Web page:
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Reconsidering the concept of therapeutic landscapes in J D Salinger's The Catcher in the Rye

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Researchers usually examine therapeutic landscapes, spaces that have or are felt to have healing properties, in positive terms. We reconsider the therapeutic landscape notion by applying it to J. D. Salinger's The Catcher in the Rye. The main character, Holden Caulfield, is sickened by his transition between childhood and adulthood, and he relies on therapeutic landscapes as an imaginary escape. Yet his therapeutic landscapes are oversimplified and unrealistic. Through examples from Holden's experiences, we explore therapeutic landscapes as ambivalent, nuanced spaces. We argue that therapeutic landscapes should be considered beyond exceptional cases, in everyday experience.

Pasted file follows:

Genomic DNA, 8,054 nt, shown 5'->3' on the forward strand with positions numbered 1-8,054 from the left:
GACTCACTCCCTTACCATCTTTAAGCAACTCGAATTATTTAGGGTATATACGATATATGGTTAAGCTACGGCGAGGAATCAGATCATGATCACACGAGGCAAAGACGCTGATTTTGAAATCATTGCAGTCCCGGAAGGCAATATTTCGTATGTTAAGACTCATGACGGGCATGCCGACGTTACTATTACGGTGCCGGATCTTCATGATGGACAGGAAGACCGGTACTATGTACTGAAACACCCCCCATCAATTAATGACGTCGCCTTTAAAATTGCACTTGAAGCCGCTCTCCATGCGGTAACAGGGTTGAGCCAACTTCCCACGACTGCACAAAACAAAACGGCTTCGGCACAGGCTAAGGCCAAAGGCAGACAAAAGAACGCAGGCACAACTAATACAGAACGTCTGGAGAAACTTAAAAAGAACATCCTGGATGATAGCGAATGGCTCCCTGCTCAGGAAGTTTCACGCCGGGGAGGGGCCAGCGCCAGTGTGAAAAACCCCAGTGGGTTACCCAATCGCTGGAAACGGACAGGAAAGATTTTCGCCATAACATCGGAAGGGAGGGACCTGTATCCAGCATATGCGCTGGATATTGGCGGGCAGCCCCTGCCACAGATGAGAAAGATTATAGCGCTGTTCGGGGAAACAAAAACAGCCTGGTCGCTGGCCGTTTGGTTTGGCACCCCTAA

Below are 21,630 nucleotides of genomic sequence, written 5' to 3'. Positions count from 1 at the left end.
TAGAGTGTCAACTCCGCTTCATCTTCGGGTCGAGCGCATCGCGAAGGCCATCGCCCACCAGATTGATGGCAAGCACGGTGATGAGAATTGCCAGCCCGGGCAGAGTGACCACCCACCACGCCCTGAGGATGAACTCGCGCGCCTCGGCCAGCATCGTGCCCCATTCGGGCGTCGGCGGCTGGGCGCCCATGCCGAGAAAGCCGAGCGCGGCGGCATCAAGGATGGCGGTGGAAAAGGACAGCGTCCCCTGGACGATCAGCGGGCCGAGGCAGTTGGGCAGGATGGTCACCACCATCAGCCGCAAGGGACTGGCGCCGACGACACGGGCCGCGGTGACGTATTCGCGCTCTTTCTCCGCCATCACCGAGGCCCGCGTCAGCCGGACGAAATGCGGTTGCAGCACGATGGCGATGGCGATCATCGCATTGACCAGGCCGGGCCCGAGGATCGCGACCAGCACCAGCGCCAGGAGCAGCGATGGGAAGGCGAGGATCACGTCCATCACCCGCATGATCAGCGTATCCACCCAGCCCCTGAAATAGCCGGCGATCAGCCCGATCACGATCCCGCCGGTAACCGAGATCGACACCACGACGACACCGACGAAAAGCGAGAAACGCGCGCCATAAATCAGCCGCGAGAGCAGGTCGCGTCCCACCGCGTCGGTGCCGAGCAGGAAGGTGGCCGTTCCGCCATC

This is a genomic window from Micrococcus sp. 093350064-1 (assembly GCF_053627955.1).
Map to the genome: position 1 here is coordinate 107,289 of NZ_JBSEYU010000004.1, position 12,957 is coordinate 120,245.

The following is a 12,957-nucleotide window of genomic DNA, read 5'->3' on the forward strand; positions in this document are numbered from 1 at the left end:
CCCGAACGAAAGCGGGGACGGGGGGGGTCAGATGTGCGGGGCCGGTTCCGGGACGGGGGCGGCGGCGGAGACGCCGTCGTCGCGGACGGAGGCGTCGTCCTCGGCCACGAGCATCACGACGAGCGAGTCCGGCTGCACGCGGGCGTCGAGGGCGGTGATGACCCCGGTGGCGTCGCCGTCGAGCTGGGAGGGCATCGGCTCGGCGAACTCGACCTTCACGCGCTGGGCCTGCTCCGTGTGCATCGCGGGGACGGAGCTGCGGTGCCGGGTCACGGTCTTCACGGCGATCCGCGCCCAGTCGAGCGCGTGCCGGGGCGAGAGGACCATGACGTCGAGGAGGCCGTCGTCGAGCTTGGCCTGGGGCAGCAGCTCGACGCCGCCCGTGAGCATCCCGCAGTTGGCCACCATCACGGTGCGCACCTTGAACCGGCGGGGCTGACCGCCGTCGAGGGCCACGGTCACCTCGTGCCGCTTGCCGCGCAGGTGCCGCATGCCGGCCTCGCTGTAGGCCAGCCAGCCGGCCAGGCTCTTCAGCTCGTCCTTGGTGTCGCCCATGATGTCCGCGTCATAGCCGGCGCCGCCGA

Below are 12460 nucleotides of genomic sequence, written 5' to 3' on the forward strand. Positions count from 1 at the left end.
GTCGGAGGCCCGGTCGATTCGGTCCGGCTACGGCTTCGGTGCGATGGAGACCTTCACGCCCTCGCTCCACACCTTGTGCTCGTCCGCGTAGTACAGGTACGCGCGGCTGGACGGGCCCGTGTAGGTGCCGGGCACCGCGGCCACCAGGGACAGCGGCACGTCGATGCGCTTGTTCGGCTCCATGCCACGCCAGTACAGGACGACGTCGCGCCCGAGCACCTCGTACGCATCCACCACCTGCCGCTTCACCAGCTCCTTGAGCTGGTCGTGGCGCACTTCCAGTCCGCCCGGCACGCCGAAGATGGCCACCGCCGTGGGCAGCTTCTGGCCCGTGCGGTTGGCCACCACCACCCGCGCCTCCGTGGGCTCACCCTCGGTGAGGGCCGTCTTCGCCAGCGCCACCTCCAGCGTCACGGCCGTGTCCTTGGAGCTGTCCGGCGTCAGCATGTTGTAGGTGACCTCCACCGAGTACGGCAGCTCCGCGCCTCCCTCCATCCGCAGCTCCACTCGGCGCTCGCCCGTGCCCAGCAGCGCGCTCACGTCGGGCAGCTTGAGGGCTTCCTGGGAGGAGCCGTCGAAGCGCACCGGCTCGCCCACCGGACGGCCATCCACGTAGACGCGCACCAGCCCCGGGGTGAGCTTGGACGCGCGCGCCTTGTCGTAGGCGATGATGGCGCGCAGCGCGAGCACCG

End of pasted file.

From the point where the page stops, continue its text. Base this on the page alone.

Keywords: ambivalence; childhood; fiction; imagined geographies; therapeutic landscapes; transition

Document Type: Research Article


Affiliations: 1: Department of Geography, Lancaster University, Lancaster LA1 4YB, Email: 2: Departmen of Geography, Queen Mary, University of London, London E1 4NS

Publication date: December 1, 2004

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